A couple of hallmarks of King’s writing, besides length, are foreshadowing and showing the perspective of the villain. Many of his stories have a BBEG (Big Bad Evil Guy). This may be a prototypical one, such as in The Stand or It, or one a little more unusual, such as in Misery or Cujo. In The Tommyknockers, you do get the foreshadowing, but the villains are just regular people. Admittedly ones controlled by evil aliens, but still people.

Also, I have to start taking better pictures.
Also, I have to start taking better pictures.

This may not be a book that inspires you to create online discussion forums about it, but it is a page turner. It checks in at 558 pages, which is not so bad. Not like it is Harry Potter or something. The Tommyknockers is another one made into a movie, albeit a crummy TV movie.

Debut Novel: Koko Takes A Holiday, by Kieran Shea

kokoShea’s 2014 debut is a science fiction romp about an ex-mercenary, the titular Koko, who is trying to enjoy an early retirement. Of course that does not happen, as her past comes back to haunt her. It isn’t even her own past that is really the problem, but that of a former associate.

Mayhem ensues, and she goes on the run to both escape those hunting her and to find the person who caused her this trouble. The characters are well formed, the action is tight, and the future society predicted seems plausible. The story touches on some interesting social issues, but not in a distracting or limiting way.

If this sort of story sounds like something you would like, then you will almost certainly enjoy this book. The sequel is already out, and I am looking forward to reading it.

Recommended By Someone You Know: War of the Encyclopaedists, by Christopher Robinson and Gavin Kovite.

War of enThis book is about Seattle hipsters and their self-made art scene. Hmm, no, that’s not quite right. Let me try again. This book is about the war in Iraq, and the effects it had on people. It is about love and obsession, about how people change and how the stay the same. It is about longing and wishing and missed opportunities. It is about art and Wikipedia and how one defines the truth. It is about IEDs and hard choices and juxtapositions.

This is a book I recommend you read. I’m glad someone recommended it to me.


Book Made Into A Movie: A Game of Thrones, by George R. R. Martin

Game_of_thronesThe first book in his A Song of Ice and Fire series, it was first published in 1996. Over the next decade it, and the series, slowly gained in popularity. How popular? The fourth installment hit #1 on the New York Times bestseller list, and HBO optioned the books for a television series. That series is simply called Game of Thrones, and has won multiple awards. It may not be a movie per se, but it is close enough for my purposes. And yes, you can get the DVDs at the library.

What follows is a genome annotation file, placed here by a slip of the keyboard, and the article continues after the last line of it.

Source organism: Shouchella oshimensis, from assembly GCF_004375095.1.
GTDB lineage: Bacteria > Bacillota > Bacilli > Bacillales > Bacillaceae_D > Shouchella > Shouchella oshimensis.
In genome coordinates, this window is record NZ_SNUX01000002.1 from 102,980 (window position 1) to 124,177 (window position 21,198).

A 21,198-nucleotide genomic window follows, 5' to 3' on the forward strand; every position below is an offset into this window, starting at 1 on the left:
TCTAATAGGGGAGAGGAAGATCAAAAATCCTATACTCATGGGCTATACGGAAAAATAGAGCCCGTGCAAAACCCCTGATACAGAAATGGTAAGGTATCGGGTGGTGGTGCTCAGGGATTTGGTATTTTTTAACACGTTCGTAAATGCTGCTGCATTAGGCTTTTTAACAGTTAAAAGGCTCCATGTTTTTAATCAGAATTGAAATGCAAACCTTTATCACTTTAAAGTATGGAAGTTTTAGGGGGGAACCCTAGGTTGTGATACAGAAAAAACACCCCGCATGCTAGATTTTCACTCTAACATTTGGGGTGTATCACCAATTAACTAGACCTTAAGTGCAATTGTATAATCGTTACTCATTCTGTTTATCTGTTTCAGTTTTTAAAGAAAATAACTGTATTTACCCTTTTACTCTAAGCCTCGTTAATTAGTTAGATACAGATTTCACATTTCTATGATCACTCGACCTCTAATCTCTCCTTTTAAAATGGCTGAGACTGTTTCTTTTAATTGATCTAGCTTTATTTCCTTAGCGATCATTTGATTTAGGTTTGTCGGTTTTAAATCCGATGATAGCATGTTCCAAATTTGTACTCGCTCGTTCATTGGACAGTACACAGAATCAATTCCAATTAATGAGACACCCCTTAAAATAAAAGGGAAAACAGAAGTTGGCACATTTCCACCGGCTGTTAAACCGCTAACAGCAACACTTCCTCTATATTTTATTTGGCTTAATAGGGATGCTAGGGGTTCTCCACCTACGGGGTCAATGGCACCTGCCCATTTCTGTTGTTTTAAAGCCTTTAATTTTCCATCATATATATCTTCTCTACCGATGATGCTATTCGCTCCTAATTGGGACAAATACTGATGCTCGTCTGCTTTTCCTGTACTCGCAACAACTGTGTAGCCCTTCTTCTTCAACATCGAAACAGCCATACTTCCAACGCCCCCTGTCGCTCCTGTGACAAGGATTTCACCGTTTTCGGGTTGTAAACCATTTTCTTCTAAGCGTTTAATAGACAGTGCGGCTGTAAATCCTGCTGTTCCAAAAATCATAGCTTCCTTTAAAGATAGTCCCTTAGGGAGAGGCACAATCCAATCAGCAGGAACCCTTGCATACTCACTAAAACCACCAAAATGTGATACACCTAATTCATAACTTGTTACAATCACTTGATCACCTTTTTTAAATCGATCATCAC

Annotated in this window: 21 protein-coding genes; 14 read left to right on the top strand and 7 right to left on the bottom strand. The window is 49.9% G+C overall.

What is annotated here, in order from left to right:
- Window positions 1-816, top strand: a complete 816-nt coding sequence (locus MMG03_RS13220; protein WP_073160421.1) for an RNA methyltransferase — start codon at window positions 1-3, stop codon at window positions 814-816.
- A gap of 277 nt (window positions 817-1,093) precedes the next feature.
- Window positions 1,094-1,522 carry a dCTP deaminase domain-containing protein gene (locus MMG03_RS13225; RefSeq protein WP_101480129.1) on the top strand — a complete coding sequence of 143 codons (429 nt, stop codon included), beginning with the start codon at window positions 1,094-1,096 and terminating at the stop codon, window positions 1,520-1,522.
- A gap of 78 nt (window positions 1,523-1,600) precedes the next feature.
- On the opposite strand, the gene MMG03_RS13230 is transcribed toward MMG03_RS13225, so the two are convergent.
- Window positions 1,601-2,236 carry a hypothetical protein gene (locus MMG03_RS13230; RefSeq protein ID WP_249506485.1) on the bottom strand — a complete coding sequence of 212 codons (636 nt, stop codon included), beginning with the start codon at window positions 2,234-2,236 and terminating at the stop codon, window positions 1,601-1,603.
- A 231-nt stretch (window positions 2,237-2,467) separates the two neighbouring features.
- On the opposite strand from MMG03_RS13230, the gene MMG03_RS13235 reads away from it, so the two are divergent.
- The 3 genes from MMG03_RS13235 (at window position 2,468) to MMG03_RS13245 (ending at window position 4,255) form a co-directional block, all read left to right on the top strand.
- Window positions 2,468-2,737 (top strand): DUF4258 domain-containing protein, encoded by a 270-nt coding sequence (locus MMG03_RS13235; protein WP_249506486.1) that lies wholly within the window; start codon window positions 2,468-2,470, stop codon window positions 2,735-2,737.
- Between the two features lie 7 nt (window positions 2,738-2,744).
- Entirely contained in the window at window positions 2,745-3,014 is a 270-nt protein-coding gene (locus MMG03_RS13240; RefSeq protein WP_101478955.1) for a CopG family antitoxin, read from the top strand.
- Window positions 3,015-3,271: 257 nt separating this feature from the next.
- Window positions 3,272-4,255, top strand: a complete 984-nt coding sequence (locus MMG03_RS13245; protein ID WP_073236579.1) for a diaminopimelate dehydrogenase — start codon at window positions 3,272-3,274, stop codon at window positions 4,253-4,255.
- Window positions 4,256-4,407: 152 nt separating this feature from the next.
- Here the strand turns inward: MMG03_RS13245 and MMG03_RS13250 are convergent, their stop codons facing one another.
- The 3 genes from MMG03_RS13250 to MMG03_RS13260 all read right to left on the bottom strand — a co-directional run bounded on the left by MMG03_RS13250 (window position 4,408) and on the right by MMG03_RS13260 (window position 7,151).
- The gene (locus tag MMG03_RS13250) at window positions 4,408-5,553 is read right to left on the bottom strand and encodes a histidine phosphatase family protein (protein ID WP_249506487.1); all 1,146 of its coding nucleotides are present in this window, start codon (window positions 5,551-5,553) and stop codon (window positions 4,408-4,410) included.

A Game of Thrones is a fantasy novel set in the kingdom of Westeros. The title refers to the scheming done by various persons to sit upon the Iron Throne and to rule. It is low fantasy, meaning that while magic exists in the world, it is rare and seldom a factor. Dragons are real, but are presumably extinct, and so on.

The main focus is on the Stark family, who lord over the  cold northern end of Westeros. Chock full of lively characters and brimming with relevant and interesting side plots, this is a book to be reckoned with. There are good guys to root for, bad guys to despise, and ambiguous guys to wonder about. It’s popularity is well deserved.

I had watched the show before reading the book, and I will say it is a masterful adaptation. The TV series format gave them about 10 hours to work with, instead of the two or three a movie would have provided, and they make good use of it. Most of the changes from page to screen are minor, or things that you recognize had to be changed for budgetary reasons and the like. The casting was top notch, with a special nod to Peter Dinklage. Once you see him in the role you will always read Tyrion Lannister in his voice.

I'm still celebrating.
I’m still celebrating.

There we have it, my road to bingo. It was a fun ride, or should I say fun read? I am still tracking my progress, as I hope to score Genre Bingo one of these days. And to keep things interesting, I just created a third bingo card, this one for characters. It will be fun to see how that this one goes!

Character Bingo

Since I made this I have finished a couple more books, so I can cross off Zombie, and  one other. The second book had several characters that would apply, so I can move it around as needed as I fill in more spaces. Maybe next time I really will shout Bingo! in the library.